More than two years ago, I committed to producing one small book per quarter for the next 25 years—or 100 quarters. For each book, our talented cartoonist, Hamish MacDonald, creates drawings that help illustrate the book’s concepts.
Around the time that we would have started work on the eighth book, Hamish had an unfortunate bike-riding accident and fractured both of his wrists and his right arm. As you can imagine, this did not bode well for his cartooning that quarter.
The situation might have appeared to be a big problem for us, but it actually ended up being a good thing (although, not entirely for Hamish!). We transformed the setback into an opportunity. Since we couldn’t have cartoons in the eighth book, we decided to instead release it in an ebook format, making it more accessible and shareable, and we added video content to further increase the value.
We never considered replacing Hamish on the project because Hamish is irreplaceable. His talent is unique, and our teamwork is unique.
Overcoming the fear of irreplaceability.
After I shared this story with clients and friends, many entrepreneurs said to me, “He kind of holds you hostage with his capability. Why do you allow yourself to be in a situation where someone is irreplaceable?” It’s an interesting question, and I can see how a certain type of entrepreneur would be terrified of being so dependent on someone else’s skill.
A business owner who’s just using their company as a vehicle to achieve social status and make a lot of money, and whose endgame is to retire, wouldn’t connect with this irreplaceable team member idea at all.
But someone whose goal is to create value and accomplish big goals is more focused on the uniqueness each team member brings to the table and how they can contribute toward achieving those goals.“I want as many of my team members as possible to be irreplaceable.” – Dan Sullivan Click To Tweet
Why I value unique talents.
I personally have no plans whatsoever to retire. When I think about the future, whether it’s ten years from now or 25 years from now, I see myself doing the same things, only bigger and better. I want to continually grow until the lights go out.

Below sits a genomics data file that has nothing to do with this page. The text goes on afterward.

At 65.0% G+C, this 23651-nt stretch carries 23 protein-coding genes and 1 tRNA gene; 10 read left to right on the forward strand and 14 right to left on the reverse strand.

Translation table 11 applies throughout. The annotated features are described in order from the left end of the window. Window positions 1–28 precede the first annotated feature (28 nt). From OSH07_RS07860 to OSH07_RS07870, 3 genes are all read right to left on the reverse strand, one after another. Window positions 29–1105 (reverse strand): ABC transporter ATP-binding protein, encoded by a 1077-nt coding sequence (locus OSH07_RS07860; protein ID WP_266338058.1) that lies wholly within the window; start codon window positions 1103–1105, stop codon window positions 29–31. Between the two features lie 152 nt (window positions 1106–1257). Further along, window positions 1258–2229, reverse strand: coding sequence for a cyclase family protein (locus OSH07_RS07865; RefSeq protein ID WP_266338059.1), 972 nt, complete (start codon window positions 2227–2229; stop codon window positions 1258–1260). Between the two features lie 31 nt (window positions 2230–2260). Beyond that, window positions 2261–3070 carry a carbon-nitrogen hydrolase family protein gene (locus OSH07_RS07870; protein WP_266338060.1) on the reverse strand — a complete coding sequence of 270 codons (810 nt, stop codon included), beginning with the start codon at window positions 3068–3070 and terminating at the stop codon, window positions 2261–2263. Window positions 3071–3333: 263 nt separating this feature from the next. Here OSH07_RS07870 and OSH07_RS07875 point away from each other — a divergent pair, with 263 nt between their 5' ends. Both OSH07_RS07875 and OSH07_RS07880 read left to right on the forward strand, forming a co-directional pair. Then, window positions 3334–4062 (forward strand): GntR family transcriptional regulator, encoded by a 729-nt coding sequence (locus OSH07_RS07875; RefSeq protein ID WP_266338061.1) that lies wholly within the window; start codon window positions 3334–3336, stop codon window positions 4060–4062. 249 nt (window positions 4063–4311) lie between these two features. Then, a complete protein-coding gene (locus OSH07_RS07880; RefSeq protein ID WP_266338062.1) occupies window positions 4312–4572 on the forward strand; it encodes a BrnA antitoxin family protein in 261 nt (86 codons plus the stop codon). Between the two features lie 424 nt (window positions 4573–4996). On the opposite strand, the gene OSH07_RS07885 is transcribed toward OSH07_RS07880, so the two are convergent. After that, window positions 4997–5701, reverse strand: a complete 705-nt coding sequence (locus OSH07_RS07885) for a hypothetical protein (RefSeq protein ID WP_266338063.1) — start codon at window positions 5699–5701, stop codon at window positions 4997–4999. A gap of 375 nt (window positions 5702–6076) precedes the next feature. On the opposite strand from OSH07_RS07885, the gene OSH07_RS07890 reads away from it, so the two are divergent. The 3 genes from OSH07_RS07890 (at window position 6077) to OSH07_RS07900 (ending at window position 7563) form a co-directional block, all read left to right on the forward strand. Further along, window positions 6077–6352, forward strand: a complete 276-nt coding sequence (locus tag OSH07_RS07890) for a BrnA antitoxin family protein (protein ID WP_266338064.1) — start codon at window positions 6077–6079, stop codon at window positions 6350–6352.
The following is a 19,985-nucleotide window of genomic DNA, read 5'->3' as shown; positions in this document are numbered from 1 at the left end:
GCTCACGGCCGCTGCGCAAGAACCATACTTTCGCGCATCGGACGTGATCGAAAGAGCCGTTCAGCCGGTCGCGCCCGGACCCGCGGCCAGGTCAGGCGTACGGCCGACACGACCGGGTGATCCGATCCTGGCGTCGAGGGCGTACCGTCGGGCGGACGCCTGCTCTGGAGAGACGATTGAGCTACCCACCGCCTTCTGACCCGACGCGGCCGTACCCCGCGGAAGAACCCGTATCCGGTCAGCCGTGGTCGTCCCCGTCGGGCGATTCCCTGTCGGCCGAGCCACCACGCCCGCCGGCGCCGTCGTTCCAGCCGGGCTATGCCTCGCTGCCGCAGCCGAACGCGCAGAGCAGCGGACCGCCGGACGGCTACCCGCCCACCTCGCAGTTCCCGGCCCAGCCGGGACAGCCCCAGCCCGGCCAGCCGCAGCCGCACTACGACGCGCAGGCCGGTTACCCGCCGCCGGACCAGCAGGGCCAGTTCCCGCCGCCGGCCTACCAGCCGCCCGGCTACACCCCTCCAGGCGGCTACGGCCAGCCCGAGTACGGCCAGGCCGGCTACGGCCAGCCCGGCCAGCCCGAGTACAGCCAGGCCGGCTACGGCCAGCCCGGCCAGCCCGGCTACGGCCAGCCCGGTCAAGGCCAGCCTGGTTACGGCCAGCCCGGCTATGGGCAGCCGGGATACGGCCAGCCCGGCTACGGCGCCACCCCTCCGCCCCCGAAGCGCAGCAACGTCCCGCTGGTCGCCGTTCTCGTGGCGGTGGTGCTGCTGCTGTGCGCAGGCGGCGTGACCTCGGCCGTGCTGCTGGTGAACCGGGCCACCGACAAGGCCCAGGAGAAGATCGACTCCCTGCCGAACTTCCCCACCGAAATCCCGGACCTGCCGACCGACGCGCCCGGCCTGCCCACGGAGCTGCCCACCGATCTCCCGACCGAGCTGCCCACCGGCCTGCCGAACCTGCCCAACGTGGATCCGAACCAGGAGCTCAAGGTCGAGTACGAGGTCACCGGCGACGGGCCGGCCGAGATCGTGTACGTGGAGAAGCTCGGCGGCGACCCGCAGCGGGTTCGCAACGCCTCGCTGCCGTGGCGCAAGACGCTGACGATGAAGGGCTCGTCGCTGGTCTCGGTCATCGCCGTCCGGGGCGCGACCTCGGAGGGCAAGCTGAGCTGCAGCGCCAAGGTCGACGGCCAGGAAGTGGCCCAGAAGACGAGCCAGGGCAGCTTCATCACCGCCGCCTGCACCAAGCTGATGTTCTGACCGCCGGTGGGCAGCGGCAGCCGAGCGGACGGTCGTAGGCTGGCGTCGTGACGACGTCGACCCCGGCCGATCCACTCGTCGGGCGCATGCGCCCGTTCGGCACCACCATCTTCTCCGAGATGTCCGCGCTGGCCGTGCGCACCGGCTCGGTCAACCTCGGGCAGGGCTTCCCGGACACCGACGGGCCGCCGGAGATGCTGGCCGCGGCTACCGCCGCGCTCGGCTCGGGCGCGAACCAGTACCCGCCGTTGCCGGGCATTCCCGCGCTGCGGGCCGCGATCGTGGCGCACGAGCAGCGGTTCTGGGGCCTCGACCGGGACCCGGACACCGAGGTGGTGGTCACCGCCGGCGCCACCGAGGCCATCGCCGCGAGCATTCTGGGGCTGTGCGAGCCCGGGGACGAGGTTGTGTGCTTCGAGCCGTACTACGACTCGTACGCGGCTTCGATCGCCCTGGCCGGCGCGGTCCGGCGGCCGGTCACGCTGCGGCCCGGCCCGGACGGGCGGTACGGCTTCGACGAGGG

For me and other entrepreneurs who think in this way, irreplaceable employees are the only kind of employees we want to have. Surrounding yourself with individuals who provide unique value is what allows you to operate at increasingly higher levels.
Is your goal to be a bigger and better version of yourself in the future? If so, you want as many team members as possible in all areas of your business to be irreplaceable. You want every team member to be so good at what they do that they produce unique results you can’t get anywhere else. The way to get them there is to do the opposite of treating them like robots; you want to bring out the most human and creative aspects in each individual.
If you treat people like they’re replaceable, they’ll shut down their originality, creativity, and engagement level. On the other hand, and to take things back to that question I’ve been asked, if you make employees irreplaceable, they won’t hold you hostage. If anything, you’ll actually end up holding each other hostage. Think about it: You’ll be giving them the power and freedom to operate within their best abilities for a lifetime. That situation will be irreplaceable in their lives just as they’re irreplaceable in your business.
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